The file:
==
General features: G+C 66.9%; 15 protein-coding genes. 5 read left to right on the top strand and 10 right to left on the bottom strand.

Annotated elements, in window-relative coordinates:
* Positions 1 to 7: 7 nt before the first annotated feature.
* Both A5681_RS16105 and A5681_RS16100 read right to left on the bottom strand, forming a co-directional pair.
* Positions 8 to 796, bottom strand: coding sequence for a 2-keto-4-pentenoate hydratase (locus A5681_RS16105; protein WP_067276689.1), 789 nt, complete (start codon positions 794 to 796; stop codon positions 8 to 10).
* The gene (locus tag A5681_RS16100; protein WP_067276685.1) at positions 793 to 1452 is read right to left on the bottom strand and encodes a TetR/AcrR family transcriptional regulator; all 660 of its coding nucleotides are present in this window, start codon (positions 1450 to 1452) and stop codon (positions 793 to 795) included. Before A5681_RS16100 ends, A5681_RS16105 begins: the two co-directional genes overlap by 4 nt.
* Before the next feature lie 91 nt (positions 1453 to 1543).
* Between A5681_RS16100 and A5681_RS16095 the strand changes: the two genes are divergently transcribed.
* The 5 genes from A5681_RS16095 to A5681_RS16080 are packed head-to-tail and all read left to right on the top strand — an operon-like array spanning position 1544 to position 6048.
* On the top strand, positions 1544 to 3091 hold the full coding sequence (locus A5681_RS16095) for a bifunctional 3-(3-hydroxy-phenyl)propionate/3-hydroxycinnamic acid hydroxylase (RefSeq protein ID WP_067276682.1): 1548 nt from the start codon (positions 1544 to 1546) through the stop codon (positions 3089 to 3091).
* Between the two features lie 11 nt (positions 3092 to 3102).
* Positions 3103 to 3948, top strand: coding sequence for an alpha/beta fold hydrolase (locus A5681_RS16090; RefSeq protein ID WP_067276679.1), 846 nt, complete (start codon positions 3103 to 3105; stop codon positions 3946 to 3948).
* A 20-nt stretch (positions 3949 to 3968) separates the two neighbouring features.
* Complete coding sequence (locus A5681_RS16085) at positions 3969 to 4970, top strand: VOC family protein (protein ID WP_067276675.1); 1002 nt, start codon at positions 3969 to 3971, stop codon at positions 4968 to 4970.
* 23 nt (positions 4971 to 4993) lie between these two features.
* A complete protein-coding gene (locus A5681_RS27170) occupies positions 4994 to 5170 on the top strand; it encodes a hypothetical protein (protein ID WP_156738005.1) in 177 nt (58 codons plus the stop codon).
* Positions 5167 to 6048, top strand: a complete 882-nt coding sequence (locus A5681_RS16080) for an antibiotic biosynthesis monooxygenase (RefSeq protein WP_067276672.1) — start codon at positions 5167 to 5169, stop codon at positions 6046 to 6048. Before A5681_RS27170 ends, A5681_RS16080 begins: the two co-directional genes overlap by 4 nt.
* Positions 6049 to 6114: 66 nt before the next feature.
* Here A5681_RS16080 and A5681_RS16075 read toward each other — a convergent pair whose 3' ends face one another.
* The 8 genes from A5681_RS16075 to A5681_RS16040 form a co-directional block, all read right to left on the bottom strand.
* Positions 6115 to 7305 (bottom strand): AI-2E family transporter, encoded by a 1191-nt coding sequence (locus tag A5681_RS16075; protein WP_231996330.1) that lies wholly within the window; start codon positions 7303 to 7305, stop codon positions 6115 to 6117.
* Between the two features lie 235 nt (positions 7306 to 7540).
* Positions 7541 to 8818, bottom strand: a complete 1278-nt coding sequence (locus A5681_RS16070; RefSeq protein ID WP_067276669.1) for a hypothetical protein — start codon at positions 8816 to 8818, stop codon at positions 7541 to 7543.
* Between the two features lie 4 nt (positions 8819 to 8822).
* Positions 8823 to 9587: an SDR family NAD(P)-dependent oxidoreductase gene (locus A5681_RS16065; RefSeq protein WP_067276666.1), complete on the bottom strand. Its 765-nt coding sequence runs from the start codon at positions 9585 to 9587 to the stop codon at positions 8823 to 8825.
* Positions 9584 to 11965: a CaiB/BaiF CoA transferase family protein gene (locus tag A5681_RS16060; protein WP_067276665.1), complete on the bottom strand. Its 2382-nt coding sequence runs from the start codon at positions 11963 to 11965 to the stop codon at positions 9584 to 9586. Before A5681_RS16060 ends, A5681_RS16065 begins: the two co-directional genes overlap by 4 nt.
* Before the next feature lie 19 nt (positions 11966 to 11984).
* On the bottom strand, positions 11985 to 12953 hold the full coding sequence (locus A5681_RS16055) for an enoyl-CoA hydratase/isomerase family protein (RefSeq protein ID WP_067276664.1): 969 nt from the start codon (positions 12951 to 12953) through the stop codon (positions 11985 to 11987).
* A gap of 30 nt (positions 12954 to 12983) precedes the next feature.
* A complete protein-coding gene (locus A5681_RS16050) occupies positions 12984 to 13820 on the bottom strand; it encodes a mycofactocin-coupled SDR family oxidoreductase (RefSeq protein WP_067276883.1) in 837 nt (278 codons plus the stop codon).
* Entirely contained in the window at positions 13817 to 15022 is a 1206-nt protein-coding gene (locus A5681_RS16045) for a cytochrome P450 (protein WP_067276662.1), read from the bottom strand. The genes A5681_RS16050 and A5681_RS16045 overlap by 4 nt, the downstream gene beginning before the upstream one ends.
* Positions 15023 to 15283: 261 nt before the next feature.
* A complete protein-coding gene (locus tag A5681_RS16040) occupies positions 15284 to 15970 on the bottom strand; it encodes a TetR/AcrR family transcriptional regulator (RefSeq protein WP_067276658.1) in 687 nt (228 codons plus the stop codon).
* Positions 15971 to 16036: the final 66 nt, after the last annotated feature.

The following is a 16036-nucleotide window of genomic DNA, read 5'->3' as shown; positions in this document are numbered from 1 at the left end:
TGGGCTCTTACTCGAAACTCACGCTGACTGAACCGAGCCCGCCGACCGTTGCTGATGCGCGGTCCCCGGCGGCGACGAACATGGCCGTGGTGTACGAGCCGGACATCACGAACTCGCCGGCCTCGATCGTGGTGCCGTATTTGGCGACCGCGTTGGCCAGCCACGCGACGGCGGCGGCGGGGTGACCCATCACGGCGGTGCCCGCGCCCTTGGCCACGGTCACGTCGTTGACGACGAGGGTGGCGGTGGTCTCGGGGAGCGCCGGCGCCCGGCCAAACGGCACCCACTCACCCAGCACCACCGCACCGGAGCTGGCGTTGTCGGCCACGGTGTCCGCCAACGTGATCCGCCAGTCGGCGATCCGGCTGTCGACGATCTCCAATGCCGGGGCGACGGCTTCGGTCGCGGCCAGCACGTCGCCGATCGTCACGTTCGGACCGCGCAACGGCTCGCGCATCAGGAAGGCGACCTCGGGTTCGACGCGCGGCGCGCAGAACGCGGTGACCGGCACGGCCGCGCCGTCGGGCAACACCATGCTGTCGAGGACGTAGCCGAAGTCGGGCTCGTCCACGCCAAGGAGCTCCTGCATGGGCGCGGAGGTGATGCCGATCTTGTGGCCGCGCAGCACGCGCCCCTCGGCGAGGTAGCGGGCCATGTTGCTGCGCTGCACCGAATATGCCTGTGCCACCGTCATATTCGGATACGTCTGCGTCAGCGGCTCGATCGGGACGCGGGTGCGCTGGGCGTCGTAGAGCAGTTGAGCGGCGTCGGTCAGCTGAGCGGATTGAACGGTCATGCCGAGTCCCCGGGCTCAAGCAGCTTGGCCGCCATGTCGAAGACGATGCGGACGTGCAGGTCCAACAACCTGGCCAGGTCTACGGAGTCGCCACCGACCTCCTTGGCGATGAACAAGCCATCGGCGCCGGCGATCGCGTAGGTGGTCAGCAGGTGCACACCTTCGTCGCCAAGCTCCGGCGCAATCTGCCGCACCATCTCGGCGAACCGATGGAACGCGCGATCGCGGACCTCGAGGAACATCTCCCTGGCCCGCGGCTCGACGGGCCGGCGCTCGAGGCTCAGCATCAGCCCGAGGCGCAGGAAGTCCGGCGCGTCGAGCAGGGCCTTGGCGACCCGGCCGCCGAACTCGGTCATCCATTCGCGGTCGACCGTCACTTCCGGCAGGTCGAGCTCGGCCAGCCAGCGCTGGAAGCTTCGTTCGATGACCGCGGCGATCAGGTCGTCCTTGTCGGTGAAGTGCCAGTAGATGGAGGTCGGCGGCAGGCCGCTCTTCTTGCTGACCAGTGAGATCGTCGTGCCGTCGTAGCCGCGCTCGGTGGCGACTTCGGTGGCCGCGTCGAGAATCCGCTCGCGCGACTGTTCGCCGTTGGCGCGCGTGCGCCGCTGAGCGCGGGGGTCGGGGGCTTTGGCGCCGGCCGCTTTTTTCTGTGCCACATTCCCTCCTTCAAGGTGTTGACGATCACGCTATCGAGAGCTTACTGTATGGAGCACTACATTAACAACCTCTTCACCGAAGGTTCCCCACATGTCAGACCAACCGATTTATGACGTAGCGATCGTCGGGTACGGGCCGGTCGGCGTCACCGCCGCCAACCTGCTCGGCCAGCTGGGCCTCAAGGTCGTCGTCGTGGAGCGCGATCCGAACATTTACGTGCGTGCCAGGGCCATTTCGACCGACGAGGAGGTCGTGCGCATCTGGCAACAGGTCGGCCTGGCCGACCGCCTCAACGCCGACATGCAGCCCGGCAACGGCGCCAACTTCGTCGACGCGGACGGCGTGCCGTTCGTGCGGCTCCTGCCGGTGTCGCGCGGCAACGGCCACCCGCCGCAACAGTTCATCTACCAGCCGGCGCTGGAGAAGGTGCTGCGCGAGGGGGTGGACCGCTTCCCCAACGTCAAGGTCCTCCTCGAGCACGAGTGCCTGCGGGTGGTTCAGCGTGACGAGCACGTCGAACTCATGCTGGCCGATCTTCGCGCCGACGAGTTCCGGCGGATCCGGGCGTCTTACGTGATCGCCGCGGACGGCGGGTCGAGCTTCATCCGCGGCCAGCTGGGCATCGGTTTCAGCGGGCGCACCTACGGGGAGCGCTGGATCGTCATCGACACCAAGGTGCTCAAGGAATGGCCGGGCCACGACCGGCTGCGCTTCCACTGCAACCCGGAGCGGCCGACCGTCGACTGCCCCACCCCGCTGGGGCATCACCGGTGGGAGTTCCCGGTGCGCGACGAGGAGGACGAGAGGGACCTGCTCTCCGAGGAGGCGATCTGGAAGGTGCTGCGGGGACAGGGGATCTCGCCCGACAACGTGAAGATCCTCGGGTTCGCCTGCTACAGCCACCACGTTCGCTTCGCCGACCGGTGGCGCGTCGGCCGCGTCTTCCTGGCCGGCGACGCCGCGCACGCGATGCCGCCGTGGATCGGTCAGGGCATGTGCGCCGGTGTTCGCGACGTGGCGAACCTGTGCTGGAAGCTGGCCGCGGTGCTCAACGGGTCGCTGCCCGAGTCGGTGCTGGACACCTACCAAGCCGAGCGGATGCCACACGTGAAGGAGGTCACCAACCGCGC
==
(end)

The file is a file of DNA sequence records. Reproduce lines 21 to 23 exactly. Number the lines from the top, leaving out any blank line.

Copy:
* Positions 6115 to 7305 (bottom strand): AI-2E family transporter, encoded by a 1191-nt coding sequence (locus tag A5681_RS16075; protein WP_231996330.1) that lies wholly within the window; start codon positions 7303 to 7305, stop codon positions 6115 to 6117.
* Between the two features lie 235 nt (positions 7306 to 7540).
* Positions 7541 to 8818, bottom strand: a complete 1278-nt coding sequence (locus A5681_RS16070; RefSeq protein ID WP_067276669.1) for a hypothetical protein — start codon at positions 8816 to 8818, stop codon at positions 7541 to 7543.